The 1 bit = 6 dB Rule of Thumb, Revisited.

March 28, 2017

Almost ten years ago I wrote an entry about the “1 bit = 6 dB” rule of thumb. This rule states that for each bit you add to a signal, you add 6 dB of signal to noise ratio.

The first derivation I gave then was focused on the noise, where the noise maximal amplitude was proportional to the amplitude represented by the last bit of the (encoded) signal. Let’s now derive it from the most significant bit of the signal to its least significant.

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Lossless Coding of CD Audio

January 17, 2012

Once upon a time, I discussed how to pick bit-rate for MP3, while considering re-ripping all my CDs. But if I’m to re-rip everything, I might as well do it one last time and use lossless compression.

In this post, we’ll discuss the simple script I cooked up to do just that, and a bit on how Flac works, and how it compares to MP3.

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Channel Mixing and Pseudo-Inverses

December 29, 2009

Let’s say we want to mix three channels onto two because the communication device has only two available channels but we still want to emulate a three channel link. If we can afford coding, then it’s not a problem because we can build our own protocol so add any number of channels using a structured data stream. But what if we cannot control the channel coding at all? In CDs, for example, there’s no coding: there are two channels encoded in PCM and a standard CD player wouldn’t understand the sound if it was encoded otherwise.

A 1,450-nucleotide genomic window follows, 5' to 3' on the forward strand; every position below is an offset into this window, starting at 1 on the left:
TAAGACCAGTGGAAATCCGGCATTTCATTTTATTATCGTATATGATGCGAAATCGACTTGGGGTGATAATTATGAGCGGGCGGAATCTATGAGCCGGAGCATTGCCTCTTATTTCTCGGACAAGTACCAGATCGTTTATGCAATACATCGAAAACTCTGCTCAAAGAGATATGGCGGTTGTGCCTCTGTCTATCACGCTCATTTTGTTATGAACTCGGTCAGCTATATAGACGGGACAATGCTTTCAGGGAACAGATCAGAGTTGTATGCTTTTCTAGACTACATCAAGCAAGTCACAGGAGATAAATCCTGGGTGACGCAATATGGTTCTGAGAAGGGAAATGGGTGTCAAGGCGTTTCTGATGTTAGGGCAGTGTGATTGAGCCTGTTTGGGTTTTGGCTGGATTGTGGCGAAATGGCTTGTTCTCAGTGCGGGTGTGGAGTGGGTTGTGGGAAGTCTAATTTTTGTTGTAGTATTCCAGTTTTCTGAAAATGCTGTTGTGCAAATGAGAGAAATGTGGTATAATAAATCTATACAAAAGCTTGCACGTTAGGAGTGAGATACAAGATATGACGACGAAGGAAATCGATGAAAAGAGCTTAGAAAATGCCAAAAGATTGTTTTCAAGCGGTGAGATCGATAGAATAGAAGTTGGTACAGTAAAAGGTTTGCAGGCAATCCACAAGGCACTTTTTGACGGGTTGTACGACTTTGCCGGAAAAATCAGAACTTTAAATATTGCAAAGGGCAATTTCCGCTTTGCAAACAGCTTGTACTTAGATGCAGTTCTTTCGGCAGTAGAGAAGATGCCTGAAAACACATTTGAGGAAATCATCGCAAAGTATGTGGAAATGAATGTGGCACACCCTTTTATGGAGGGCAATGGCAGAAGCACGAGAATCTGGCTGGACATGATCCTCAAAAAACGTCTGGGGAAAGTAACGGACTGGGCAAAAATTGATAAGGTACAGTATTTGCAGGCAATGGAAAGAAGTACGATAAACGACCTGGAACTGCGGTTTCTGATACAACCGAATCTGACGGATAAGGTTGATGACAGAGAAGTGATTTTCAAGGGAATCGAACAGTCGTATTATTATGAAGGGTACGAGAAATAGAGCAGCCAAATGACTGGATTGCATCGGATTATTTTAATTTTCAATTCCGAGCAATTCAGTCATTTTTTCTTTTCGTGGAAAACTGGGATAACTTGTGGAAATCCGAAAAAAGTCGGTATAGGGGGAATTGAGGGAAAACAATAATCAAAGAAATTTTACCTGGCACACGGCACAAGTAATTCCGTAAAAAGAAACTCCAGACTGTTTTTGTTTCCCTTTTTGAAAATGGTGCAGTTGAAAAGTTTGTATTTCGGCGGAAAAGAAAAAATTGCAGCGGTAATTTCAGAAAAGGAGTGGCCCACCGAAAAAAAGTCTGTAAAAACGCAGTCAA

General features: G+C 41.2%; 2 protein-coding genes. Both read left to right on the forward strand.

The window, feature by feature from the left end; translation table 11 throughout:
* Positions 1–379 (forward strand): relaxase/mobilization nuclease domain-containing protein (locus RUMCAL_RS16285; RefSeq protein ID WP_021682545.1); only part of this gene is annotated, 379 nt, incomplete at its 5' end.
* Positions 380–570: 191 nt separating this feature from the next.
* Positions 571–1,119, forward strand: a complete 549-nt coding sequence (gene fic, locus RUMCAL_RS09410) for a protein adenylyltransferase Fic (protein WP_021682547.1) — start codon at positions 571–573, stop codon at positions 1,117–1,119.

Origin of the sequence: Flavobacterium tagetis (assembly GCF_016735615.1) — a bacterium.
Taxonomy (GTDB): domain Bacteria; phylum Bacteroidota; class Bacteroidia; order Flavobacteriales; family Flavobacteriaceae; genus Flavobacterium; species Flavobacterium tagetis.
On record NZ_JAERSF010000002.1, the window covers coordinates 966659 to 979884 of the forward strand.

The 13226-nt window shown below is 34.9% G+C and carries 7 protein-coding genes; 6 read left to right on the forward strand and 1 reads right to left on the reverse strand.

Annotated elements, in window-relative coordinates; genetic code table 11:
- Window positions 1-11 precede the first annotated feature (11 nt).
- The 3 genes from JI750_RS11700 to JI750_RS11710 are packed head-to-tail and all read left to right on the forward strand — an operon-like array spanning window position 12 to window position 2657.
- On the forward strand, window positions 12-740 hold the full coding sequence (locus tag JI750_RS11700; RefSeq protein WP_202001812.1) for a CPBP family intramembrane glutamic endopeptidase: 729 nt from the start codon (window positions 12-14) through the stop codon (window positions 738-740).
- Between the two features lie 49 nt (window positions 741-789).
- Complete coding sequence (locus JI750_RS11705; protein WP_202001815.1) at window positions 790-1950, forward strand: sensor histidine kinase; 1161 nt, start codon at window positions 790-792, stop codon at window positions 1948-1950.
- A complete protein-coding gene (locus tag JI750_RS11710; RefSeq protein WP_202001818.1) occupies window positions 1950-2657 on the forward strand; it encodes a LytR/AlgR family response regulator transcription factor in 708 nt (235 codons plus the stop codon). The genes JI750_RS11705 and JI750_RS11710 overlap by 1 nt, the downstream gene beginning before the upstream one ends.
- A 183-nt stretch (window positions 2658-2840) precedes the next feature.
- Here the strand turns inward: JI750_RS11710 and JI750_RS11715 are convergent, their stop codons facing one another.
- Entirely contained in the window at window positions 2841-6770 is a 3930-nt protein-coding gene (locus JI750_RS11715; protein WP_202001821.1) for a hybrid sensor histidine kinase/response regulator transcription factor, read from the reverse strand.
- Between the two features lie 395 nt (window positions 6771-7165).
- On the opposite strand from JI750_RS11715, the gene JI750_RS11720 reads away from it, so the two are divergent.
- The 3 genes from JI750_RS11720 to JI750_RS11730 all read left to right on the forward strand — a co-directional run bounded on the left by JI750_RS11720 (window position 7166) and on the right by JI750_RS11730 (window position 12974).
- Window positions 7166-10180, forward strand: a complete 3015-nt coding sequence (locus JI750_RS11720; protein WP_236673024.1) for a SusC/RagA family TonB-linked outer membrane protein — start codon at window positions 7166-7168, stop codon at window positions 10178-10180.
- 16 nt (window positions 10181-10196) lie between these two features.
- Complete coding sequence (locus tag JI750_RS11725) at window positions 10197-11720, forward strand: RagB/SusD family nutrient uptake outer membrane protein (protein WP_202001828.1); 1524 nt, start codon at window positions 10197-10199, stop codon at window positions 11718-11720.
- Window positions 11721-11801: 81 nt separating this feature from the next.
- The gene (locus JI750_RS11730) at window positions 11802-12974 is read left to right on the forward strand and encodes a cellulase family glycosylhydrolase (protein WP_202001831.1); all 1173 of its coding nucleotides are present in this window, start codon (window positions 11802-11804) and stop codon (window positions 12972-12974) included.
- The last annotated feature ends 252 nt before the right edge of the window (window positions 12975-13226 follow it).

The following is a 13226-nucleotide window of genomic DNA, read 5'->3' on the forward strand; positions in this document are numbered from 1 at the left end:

The solution is to mix the three channels in a quasi-reversible way, and in a way that the two channels can be listened to without much interference. One possible way is to mix the third channel is to use a phase-dependant encoding. Early “quadraphonic” audio systems did something quite similar. You can also use a plain time-domain “mixing matrix” to mix the three channels onto two. Quite expygeously, let us choose the matrix:

M=\left[~\begin{array}{ccc} \frac{2}{3} &0&\frac{1}{3}\\ 0 &\frac{2}{3}&\frac{1}{3}\end{array}~\right]

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Everyday Origami

October 21, 2008

Ever found yourself with a CD or DVD without a sleeve to protect it? In this post, I present a fun and simple origami solution to the sleeveless DVD problem. While origami is often associated with sophistication and lots of spare time, it can serve in our daily lives, sometimes in surprising ways.

Origami, (from the japanese 折り紙, literally, folding (oru) paper (kami)), is a notoriously difficult art form where pieces of paper are folded—while avoiding cuts whenever possible—in various shapes of animals or other objects, an art sometimes pushed to incredible levels.

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